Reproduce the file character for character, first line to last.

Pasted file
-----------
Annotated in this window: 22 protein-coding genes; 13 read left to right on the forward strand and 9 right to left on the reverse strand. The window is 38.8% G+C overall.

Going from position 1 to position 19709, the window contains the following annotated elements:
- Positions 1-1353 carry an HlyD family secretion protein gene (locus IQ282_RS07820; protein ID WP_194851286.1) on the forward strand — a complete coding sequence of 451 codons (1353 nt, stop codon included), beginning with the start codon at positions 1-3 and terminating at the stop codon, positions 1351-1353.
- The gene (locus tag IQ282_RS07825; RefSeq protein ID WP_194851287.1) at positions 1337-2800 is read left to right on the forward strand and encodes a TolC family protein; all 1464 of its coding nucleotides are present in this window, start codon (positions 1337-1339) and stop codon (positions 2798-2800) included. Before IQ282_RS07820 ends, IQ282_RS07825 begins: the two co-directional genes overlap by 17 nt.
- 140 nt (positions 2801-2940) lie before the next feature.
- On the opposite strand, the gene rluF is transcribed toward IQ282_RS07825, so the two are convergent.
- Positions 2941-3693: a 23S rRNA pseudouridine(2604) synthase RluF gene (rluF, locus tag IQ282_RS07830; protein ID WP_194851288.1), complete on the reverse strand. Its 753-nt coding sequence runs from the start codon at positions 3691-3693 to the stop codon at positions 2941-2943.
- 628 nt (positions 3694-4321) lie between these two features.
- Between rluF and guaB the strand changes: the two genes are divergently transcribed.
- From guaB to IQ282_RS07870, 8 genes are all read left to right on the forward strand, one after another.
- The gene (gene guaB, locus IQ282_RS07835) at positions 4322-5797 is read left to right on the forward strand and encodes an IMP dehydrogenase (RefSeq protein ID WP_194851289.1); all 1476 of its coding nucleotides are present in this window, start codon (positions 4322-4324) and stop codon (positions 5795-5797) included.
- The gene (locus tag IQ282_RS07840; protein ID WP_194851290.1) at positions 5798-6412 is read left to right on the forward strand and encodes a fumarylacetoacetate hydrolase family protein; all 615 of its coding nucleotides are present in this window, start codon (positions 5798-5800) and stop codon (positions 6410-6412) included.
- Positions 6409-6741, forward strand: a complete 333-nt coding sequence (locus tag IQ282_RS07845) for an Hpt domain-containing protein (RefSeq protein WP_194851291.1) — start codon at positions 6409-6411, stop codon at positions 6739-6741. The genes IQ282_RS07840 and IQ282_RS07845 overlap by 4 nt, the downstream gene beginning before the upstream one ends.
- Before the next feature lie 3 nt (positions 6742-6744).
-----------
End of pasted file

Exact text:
Annotated in this window: 22 protein-coding genes; 13 read left to right on the forward strand and 9 right to left on the reverse strand. The window is 38.8% G+C overall.

Going from position 1 to position 19709, the window contains the following annotated elements:
- Positions 1-1353 carry an HlyD family secretion protein gene (locus IQ282_RS07820; protein ID WP_194851286.1) on the forward strand — a complete coding sequence of 451 codons (1353 nt, stop codon included), beginning with the start codon at positions 1-3 and terminating at the stop codon, positions 1351-1353.
- The gene (locus tag IQ282_RS07825; RefSeq protein ID WP_194851287.1) at positions 1337-2800 is read left to right on the forward strand and encodes a TolC family protein; all 1464 of its coding nucleotides are present in this window, start codon (positions 1337-1339) and stop codon (positions 2798-2800) included. Before IQ282_RS07820 ends, IQ282_RS07825 begins: the two co-directional genes overlap by 17 nt.
- 140 nt (positions 2801-2940) lie before the next feature.
- On the opposite strand, the gene rluF is transcribed toward IQ282_RS07825, so the two are convergent.
- Positions 2941-3693: a 23S rRNA pseudouridine(2604) synthase RluF gene (rluF, locus tag IQ282_RS07830; protein ID WP_194851288.1), complete on the reverse strand. Its 753-nt coding sequence runs from the start codon at positions 3691-3693 to the stop codon at positions 2941-2943.
- 628 nt (positions 3694-4321) lie between these two features.
- Between rluF and guaB the strand changes: the two genes are divergently transcribed.
- From guaB to IQ282_RS07870, 8 genes are all read left to right on the forward strand, one after another.
- The gene (gene guaB, locus IQ282_RS07835) at positions 4322-5797 is read left to right on the forward strand and encodes an IMP dehydrogenase (RefSeq protein ID WP_194851289.1); all 1476 of its coding nucleotides are present in this window, start codon (positions 4322-4324) and stop codon (positions 5795-5797) included.
- The gene (locus tag IQ282_RS07840; protein ID WP_194851290.1) at positions 5798-6412 is read left to right on the forward strand and encodes a fumarylacetoacetate hydrolase family protein; all 615 of its coding nucleotides are present in this window, start codon (positions 5798-5800) and stop codon (positions 6410-6412) included.
- Positions 6409-6741, forward strand: a complete 333-nt coding sequence (locus tag IQ282_RS07845) for an Hpt domain-containing protein (RefSeq protein WP_194851291.1) — start codon at positions 6409-6411, stop codon at positions 6739-6741. The genes IQ282_RS07840 and IQ282_RS07845 overlap by 4 nt, the downstream gene beginning before the upstream one ends.
- Before the next feature lie 3 nt (positions 6742-6744).